BY CLARA VAUGHN, Eastern Shore Post —
“Save Our School” signs have adorned Accomac for over a year, and the Accomack County School Board is decisively doing that.
The board voted to pursue restoring and remodeling the former Accomac Primary School for use as a school administration building during its meeting Tuesday.
The vote approved developing a request for proposal — a document seeking bids from contractors to carry out the renovations.
According to reports, the cost is around $6 million, said School Board Chair Ronnie Holden.
“It’s falling within our budget and so this is probably the best thing for us to do,” Holden said during Tuesday’s school board meeting.
“I’m just glad we’ve gotten this far and hopefully we will get this project moving. It’s been a long time coming,” he said after the meeting.
The school board’s decision comes after deliberation over whether to renovate the Accomac Primary facility or raze it and build new offices. The public has spoken strongly in support of renovating the historic school.
“We’re just trying to save another historic building in our town,” said Accomac Town Councilmember and Vice Mayor Christopher Newman earlier this spring.
Opened as a high school in 1932, the building on Courthouse Avenue later became Accomac Primary School. It served students for about 70 years.
Distinguished by its Doric columns and red brickwork, the school is one of many historic buildings in town. It has been unoccupied for several decades and Accomack County Public Schools has used the property for storage more recently.
The school system proposed relocating the school board and related offices to the site from the existing school board office on the second floor of the Accomack County administration building, down the street from the former school.
“The county administration building is already overcrowded,” Holden said of the proposed move.
“Some of our offices are scattered and we were going to bring them together (at the new site) … It would also provide a space for the county to have larger meetings because we will have the auditorium” for school board and other meetings, he said.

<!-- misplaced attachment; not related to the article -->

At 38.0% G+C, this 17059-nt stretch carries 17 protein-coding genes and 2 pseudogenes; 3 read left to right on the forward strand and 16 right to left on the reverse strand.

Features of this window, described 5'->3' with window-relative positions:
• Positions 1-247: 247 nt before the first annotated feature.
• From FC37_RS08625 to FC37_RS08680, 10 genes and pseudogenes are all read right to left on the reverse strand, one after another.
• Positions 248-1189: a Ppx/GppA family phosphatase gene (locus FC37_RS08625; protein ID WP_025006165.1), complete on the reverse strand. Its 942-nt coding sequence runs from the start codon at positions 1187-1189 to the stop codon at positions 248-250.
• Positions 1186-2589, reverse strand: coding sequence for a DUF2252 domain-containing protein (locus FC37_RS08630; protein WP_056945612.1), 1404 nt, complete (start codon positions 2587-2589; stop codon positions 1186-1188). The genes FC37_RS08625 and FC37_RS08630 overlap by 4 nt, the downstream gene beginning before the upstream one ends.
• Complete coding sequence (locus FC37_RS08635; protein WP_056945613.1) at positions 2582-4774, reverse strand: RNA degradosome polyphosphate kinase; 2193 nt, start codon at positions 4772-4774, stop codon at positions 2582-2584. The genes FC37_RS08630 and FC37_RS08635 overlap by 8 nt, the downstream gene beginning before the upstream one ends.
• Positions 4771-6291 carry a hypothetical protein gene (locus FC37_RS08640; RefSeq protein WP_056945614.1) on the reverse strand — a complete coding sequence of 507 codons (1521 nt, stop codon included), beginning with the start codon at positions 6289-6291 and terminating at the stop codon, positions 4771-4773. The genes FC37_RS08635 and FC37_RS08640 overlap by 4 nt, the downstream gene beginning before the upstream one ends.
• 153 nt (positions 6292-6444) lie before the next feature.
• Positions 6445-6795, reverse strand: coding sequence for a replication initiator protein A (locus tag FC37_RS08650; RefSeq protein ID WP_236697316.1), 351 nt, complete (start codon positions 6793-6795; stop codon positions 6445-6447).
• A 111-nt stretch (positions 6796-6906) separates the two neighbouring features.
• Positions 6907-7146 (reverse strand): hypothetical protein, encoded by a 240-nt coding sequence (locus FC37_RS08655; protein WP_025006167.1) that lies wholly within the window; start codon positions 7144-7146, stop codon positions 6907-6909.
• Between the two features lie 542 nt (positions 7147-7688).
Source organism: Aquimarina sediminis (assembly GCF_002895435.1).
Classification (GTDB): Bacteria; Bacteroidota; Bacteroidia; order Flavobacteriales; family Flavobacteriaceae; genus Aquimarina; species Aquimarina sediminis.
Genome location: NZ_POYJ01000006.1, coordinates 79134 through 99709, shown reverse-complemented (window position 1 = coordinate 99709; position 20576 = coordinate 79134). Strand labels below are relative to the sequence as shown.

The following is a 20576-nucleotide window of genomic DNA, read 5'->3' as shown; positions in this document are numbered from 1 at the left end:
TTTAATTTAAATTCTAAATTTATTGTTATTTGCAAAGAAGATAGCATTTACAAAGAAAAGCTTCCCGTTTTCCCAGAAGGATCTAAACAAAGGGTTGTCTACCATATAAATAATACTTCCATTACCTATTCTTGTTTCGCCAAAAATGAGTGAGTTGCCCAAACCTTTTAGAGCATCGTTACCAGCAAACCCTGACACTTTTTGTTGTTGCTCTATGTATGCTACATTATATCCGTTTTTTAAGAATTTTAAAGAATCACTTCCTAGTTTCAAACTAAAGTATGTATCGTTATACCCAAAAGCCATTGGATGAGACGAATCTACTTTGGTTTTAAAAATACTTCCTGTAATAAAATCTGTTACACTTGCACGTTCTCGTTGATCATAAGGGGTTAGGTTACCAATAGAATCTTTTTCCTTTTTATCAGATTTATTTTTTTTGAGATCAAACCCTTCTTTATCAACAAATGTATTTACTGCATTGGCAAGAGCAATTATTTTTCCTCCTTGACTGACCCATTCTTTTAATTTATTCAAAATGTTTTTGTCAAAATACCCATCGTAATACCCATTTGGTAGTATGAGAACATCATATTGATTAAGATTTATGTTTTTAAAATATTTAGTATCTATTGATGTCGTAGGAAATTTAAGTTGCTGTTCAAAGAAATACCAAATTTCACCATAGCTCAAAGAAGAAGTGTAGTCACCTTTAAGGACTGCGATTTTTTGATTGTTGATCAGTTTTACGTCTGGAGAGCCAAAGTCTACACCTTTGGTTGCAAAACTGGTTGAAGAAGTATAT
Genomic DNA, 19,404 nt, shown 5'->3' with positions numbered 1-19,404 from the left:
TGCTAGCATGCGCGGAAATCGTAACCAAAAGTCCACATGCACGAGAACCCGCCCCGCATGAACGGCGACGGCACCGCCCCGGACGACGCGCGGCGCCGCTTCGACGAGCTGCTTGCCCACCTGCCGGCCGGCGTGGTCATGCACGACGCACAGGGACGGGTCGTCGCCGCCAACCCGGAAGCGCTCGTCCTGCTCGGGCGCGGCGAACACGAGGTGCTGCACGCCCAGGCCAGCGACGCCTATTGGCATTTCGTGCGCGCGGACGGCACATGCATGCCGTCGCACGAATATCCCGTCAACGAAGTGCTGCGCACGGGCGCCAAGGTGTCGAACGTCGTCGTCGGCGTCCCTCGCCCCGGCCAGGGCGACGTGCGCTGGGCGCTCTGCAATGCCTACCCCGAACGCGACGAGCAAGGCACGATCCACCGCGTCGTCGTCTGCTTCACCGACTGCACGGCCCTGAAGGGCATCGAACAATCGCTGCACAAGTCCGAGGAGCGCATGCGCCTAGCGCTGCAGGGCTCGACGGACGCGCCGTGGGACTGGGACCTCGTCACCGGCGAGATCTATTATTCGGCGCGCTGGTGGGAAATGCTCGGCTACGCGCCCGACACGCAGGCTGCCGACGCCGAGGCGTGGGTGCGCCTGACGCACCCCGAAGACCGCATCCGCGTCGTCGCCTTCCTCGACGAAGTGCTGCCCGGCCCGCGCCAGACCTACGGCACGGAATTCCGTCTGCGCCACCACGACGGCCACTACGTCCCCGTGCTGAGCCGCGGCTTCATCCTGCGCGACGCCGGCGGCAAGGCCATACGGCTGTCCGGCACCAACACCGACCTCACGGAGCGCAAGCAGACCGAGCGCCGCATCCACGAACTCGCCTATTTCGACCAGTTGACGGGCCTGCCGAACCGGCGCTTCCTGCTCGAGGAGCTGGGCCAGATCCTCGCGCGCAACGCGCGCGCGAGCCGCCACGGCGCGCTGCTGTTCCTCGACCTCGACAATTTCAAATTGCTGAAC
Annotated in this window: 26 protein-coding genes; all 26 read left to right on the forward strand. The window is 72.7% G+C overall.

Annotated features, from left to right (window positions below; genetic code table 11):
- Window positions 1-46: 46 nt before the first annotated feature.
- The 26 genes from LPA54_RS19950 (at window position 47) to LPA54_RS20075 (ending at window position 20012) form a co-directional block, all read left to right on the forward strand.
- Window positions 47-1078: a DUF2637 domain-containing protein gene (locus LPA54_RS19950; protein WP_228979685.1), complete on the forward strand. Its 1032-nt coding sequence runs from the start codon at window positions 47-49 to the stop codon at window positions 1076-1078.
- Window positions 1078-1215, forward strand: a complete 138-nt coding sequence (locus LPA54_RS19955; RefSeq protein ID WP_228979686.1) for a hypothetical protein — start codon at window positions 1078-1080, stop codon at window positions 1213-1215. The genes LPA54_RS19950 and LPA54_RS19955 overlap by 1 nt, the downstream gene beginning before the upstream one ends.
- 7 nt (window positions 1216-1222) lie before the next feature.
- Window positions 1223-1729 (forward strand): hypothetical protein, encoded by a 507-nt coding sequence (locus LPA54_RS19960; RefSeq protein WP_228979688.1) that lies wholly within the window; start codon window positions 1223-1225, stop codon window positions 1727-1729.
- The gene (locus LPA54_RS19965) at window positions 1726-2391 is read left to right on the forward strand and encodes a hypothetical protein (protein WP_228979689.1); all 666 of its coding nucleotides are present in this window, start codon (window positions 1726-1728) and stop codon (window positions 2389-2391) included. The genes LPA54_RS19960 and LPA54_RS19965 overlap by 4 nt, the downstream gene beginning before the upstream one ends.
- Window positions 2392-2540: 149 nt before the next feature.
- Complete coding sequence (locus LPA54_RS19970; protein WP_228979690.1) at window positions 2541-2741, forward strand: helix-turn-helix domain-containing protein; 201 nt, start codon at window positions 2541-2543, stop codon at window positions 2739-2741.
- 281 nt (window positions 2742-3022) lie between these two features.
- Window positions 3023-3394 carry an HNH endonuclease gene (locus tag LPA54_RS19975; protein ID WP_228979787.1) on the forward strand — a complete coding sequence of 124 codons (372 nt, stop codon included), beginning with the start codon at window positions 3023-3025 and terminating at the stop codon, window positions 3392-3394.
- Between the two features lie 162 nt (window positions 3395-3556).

A committee of Accomack School Board members and staff assessed two reports to determine if renovating the former school was feasible. They included Assistant Superintendent of Instruction Rhonda Hall; Director of Finance Beth Onley; Director of Operations and Management Bobby Bennett; school board member Paul Bull, who works in facilities management at NASA; Holden; and Superintendent Chris Holland.
“We’ve got preliminary numbers and we had telephone conversations yesterday before the board meeting because we wanted to keep that project moving,” Holden said of the Accomac Primary renovations.
The next step is to have school staff develop the request for proposals, which should take several weeks, Holden said. The school system will then advertise the project so contractors can send their proposed bids.
There is no timeframe for selecting the contractor yet, Holden said, but added he plans to provide a short update on the project’s status at the next school board meeting July 18.
“What we’re doing is recognizing the importance of the building (and) the historical preservation of the building,” he said.
“I think it’s going to be very positive,” he said.